How Can You Eliminate or Counterbalance Masculine Defaults?
Although masculine defaults run deep, they can be remedied. In the early 2000s, for example, Harvey Mudd College’s computer science department graduated less than 10% women. The same department graduated 55% women less than a decade later.They achieved this in part by analysing their masculinity defaults and changing them.
Below are some of the steps they took. After we outline each, we’ll offer an example of how you might use them in your own organisation as you negotiate in-person, hybrid, and remote work.
Identify masculine defaults. Start by asking people at various levels of the organisation to list as many elements of the culture (both formal and informal) as possible. These lists can be further supplemented with the organisation’s mission and values, policies, meeting dynamics, and language used in workplace chats. Next, compare the various elements of your culture that emerge with lists of stereotypically masculine behaviours and characteristics.
Determine their necessity. Ask: Are the masculine defaults identified in step one necessary? That is, is it essential to the survival of the organisation or too foundational to change? This could entail having leaders ask themselves whether they could change the masculine default and continue to be viable, or doing a short-term experiment where the masculine default is altered to see whether it is necessary.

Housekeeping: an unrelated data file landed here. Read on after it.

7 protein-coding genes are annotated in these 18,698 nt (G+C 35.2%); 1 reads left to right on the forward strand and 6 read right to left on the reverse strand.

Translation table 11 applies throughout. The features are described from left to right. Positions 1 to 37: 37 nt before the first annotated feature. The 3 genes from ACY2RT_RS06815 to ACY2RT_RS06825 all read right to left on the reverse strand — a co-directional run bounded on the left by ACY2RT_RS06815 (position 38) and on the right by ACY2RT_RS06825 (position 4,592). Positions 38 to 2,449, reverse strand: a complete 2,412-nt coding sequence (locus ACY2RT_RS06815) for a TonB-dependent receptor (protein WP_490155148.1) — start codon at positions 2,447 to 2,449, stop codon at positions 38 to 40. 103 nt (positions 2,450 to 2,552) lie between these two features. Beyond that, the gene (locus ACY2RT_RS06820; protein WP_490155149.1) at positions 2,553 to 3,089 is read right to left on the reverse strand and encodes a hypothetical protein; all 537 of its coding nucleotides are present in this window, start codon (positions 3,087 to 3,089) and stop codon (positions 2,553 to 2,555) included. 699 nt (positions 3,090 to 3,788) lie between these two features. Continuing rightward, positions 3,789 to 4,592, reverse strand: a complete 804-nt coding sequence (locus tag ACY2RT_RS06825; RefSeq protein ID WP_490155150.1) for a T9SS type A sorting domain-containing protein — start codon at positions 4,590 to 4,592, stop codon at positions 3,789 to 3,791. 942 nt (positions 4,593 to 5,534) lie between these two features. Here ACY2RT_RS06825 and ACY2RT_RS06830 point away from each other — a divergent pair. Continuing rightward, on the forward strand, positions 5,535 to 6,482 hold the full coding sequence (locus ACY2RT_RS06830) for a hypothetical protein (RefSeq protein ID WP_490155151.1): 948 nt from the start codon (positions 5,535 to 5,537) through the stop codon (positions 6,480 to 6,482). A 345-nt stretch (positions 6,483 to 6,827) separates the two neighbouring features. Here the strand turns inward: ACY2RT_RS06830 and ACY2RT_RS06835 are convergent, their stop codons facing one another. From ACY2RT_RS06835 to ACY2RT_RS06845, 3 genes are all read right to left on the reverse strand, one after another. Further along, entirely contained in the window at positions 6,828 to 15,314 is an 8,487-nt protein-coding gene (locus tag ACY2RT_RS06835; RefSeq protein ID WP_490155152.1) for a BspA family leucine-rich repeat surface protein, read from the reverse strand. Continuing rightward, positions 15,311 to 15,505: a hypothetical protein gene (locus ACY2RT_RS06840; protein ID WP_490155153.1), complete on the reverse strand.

As you start to find, break down, and balance the masculine defaults in your organisation, keep in mind that even companies with the best of intentions can fall into some common traps.
Believing that removing gender information is enough. Unfortunately, just treating all genders equally or removing gender information from applications isn’t enough on its own. Studies have shown that blinding reviewers to name and gender information doesn’t prevent them from selecting candidates who adhere to masculine defaults.
Fighting masculine defaults with masculine defaults Some gender equality initiatives can actually exacerbate masculine defaults. In 2014, Google’s required self-nomination process for promotion caused women to get promoted at a lower rate than men. A head of engineering thought he solved the problem by reminding women to nominate themselves in an email.This strategy caused more women to self-nominate, but sending these emails reinforced the stereotypically masculine value of promoting oneself and asked women to conform to it.
3. Seeing masculine defaults as culturally “good.” Remember, masculine defaults are just that: defaults, which are often coded as good or standard behaviour in Western industrialised nations like the U.S. This overlap makes masculine defaults more difficult to identify and root out because many people perceive them as generally good rather than reflecting and benefiting a subset of the population.